Intelligence in the general-purpose sense that Turing meant is one of a constellation of attributes of the human mind that have been puzzling philosophers for millennia; others include consciousness, free will, and meaning. A typical such puzzle is that of qualia (singular quale, which rhymes with ‘baalay’) – meaning the subjective aspect of sensations. So for instance the sensation of seeing the colour blue is a quale. Consider the foll
...
But maybe there could be something reasonably describable as a bayesian method. But I don't work with enough with non-bayesian philosophers to be able to immediately know how we are different, well enough to narrow in on it.

I don't know how you'd describe Bayesianism atm but I'll list some things I think are important context or major differences. I might put some things in quotes as a way to be casual but LMK if any part is not specific enough or ambiguous or whatever.

• both CR and Bayesianism answer Qs about knowledge and judging kn
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1mako yass3y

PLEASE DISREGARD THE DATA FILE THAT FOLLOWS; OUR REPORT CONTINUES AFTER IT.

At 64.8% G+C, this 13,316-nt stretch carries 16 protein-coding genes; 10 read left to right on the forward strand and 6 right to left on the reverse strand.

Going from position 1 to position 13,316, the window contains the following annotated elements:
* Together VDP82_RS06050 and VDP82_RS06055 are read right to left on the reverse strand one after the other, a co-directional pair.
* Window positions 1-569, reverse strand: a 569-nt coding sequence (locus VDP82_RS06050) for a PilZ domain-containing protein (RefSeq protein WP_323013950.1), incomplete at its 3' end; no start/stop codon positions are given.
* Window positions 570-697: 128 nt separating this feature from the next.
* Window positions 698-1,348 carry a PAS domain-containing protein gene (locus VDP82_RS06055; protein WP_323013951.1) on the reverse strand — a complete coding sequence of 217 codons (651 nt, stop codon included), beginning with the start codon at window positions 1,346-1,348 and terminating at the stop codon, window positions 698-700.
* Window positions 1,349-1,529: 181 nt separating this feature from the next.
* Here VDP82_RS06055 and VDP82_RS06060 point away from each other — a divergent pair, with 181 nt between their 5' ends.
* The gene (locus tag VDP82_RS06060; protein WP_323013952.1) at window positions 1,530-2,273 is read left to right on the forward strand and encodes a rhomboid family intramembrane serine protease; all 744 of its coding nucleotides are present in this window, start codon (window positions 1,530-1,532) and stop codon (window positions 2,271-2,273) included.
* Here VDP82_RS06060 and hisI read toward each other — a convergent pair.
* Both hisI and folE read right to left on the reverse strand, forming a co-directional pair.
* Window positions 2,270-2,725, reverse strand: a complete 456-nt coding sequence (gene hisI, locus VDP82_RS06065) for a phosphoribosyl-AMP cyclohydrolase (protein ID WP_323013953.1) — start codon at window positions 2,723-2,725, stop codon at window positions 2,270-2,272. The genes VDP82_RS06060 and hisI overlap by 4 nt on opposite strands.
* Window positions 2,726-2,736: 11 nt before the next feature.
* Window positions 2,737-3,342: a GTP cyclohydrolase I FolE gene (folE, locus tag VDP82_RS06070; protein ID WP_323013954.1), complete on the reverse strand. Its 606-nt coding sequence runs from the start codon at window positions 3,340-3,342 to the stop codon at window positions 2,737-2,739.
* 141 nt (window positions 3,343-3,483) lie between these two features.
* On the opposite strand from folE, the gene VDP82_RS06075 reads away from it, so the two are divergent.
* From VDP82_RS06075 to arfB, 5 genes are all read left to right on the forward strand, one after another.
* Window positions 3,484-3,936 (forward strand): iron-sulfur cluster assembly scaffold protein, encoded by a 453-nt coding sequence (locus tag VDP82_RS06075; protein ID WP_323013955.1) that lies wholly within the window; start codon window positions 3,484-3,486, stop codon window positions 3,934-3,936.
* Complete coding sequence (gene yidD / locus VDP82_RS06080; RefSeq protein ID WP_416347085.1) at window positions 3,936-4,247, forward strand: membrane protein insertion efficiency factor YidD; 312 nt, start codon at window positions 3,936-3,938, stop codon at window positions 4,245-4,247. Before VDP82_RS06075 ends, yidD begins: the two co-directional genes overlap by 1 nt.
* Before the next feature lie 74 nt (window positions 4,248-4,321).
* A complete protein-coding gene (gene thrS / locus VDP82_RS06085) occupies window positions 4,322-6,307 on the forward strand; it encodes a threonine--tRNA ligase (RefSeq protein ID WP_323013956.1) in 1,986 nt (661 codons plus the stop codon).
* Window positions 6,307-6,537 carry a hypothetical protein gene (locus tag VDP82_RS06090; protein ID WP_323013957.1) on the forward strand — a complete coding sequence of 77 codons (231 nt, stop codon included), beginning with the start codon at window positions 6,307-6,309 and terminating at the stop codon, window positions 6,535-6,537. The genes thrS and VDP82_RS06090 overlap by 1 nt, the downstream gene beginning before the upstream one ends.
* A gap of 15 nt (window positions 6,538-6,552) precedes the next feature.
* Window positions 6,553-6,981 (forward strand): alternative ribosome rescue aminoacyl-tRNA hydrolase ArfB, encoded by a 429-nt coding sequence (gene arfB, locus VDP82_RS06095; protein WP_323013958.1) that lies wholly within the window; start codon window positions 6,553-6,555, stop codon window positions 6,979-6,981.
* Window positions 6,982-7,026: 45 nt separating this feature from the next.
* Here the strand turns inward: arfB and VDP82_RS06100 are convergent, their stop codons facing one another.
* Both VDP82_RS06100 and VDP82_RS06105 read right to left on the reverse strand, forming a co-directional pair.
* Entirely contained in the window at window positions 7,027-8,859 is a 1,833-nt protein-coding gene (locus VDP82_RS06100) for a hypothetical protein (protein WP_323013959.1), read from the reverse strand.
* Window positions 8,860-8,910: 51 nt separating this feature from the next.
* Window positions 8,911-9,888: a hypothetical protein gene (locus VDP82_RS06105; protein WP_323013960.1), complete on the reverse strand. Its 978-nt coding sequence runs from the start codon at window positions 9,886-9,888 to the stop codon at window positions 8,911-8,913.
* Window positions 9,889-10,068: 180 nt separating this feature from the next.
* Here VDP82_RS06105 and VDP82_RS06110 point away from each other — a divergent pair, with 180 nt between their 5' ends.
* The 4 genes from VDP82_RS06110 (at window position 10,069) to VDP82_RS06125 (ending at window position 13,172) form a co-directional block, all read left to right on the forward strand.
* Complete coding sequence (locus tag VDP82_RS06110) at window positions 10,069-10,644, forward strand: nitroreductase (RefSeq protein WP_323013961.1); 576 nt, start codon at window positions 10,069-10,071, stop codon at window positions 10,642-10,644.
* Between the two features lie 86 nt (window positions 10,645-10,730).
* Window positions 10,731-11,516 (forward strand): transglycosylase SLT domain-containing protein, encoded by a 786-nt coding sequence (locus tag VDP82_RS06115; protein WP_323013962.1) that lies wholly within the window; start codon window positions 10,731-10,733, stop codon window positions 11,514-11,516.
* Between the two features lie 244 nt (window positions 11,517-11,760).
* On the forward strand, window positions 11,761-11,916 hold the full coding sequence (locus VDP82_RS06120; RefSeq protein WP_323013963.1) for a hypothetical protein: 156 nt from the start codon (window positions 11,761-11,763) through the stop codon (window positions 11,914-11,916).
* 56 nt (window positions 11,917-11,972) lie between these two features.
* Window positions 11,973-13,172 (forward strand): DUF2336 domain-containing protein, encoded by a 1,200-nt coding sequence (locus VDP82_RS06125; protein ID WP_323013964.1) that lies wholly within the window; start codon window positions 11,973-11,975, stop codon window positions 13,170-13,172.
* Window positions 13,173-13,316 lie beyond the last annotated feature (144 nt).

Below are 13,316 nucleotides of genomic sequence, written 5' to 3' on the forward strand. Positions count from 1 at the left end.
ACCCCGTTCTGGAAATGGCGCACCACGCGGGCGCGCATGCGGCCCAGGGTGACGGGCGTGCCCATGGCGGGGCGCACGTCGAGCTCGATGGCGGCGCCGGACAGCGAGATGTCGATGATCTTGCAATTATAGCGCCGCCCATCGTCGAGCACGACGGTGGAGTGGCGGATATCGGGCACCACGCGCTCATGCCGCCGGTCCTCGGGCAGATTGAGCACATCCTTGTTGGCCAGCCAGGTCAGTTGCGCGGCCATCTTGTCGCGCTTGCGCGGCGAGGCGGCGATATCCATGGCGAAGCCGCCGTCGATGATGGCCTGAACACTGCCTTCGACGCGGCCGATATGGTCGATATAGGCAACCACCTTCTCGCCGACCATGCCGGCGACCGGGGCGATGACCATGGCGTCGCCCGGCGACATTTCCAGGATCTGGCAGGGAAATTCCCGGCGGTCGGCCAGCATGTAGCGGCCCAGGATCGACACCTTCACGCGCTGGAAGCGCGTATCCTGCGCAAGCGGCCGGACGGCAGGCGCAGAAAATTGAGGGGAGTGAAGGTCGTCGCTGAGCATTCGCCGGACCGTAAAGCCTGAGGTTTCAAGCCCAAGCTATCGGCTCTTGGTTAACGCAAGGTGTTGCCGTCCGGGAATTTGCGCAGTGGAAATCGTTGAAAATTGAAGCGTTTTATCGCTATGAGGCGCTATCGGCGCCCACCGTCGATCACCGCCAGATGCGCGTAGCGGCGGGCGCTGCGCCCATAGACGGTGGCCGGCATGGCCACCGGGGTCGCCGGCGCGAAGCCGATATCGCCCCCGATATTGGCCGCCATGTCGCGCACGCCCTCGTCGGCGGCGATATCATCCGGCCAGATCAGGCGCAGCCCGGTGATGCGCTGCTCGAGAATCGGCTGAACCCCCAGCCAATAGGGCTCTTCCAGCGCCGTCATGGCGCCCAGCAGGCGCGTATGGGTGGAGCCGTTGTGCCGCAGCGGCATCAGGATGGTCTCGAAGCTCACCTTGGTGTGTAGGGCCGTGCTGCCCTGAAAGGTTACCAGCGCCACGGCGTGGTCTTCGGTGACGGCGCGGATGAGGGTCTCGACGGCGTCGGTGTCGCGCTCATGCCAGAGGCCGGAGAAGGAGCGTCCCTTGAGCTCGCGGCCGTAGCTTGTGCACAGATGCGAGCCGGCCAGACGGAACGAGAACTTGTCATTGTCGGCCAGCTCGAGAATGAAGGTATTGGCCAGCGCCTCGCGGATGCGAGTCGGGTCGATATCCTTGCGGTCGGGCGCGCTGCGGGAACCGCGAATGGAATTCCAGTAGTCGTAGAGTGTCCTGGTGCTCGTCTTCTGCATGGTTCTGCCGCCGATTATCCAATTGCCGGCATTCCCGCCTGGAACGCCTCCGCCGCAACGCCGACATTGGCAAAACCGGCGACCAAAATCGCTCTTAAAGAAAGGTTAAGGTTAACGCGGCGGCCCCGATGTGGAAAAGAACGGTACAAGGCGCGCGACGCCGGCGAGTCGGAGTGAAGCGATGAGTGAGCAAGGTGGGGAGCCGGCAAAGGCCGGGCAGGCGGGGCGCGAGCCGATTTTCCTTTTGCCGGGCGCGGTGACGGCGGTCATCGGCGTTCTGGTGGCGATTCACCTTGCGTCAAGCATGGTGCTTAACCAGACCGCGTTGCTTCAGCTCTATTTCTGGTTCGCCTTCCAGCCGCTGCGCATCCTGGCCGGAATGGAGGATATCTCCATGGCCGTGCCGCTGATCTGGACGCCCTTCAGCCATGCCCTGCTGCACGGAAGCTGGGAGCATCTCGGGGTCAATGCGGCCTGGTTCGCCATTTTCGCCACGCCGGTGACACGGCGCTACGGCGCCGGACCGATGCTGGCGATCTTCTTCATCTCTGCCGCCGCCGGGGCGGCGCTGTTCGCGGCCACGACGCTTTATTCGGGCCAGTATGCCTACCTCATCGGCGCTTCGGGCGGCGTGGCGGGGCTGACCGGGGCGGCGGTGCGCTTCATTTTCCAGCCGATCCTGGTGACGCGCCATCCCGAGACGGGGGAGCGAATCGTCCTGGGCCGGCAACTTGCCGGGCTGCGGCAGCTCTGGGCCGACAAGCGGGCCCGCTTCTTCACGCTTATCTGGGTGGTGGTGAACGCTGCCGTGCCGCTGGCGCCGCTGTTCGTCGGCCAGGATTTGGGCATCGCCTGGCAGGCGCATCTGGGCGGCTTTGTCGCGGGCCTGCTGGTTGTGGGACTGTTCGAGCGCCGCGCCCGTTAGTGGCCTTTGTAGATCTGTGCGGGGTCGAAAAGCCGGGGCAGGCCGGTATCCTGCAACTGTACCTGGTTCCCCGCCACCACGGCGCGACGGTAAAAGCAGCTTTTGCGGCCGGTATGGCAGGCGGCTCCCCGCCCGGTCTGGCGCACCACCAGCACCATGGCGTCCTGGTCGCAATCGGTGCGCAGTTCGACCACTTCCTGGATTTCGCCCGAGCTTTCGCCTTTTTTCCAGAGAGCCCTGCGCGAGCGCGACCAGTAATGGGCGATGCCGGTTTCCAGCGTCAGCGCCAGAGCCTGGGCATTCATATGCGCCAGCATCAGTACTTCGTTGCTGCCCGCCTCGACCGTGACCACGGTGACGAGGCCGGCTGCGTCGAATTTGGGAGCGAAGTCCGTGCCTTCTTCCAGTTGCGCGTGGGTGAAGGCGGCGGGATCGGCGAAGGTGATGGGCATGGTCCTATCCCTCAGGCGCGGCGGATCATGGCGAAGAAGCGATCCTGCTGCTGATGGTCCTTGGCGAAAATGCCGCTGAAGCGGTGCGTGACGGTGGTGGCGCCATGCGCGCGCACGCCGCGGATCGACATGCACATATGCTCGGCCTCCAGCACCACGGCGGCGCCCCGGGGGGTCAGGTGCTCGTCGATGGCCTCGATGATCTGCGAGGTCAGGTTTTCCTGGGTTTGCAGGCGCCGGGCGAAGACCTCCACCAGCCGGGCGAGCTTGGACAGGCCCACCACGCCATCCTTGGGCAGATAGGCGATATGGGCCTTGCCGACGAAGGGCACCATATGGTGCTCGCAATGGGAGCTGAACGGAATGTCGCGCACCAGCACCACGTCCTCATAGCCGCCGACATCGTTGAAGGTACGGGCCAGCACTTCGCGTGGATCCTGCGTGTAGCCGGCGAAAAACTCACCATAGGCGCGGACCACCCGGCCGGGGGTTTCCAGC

Understanding what you mean by "right", I think I might agree; it's not complete, it's not especially close to certainty. It's difficult to apply the mirror chamber's reduction of anthropic measure across different species (it was only necessitated for comparing over a pair of very similar experiences), and I'm not sure the biomass difference between fishbrain and humanbrain is such that anthropics can be used either, meaning... well, we can conclude, from the amount of rock in the universe, and the tiny amount of humans in the universe, and our being humans instead of rock, that it is astronomically unlikely that anthropic measure binds in significant quantities to rock. If it did, we would almost certainly have woken up in a different sort of place. But for fish, perhaps the numbers are not large enough for us to draw a similar conclusion. (Again, I'm realizing the validity of that sort of argument doesn't clearly entail from the mirror chamber, though I think it is suggested by it) I think my real reasons for going with pescatarianism are being fed into from other sources, here. It's not just the anthropic measure thing. Also receiving a strong push from my friends in neuroscience who claim that the neurology of fish is just way too simple to be given a lot of experiential weight, in the same way that a thermostat is too simple for us to think anything is suffering when ... [reexamines the assumptions]... Hmm. I no longer believe their reasoning there (I should talk to them again I guess). I have seen too many bastards say "but that's merely a machine so it couldn't have conscious experience" of systems that probably would have conscious experience, and here they are saying that a biological reinforcement learning system that observably learns from painful experience could not truly suffer. It's not clear that there's a difference between that and suffering. I think fish suffer. The quantity must be small, but this is not enough to conclude that it's negligibl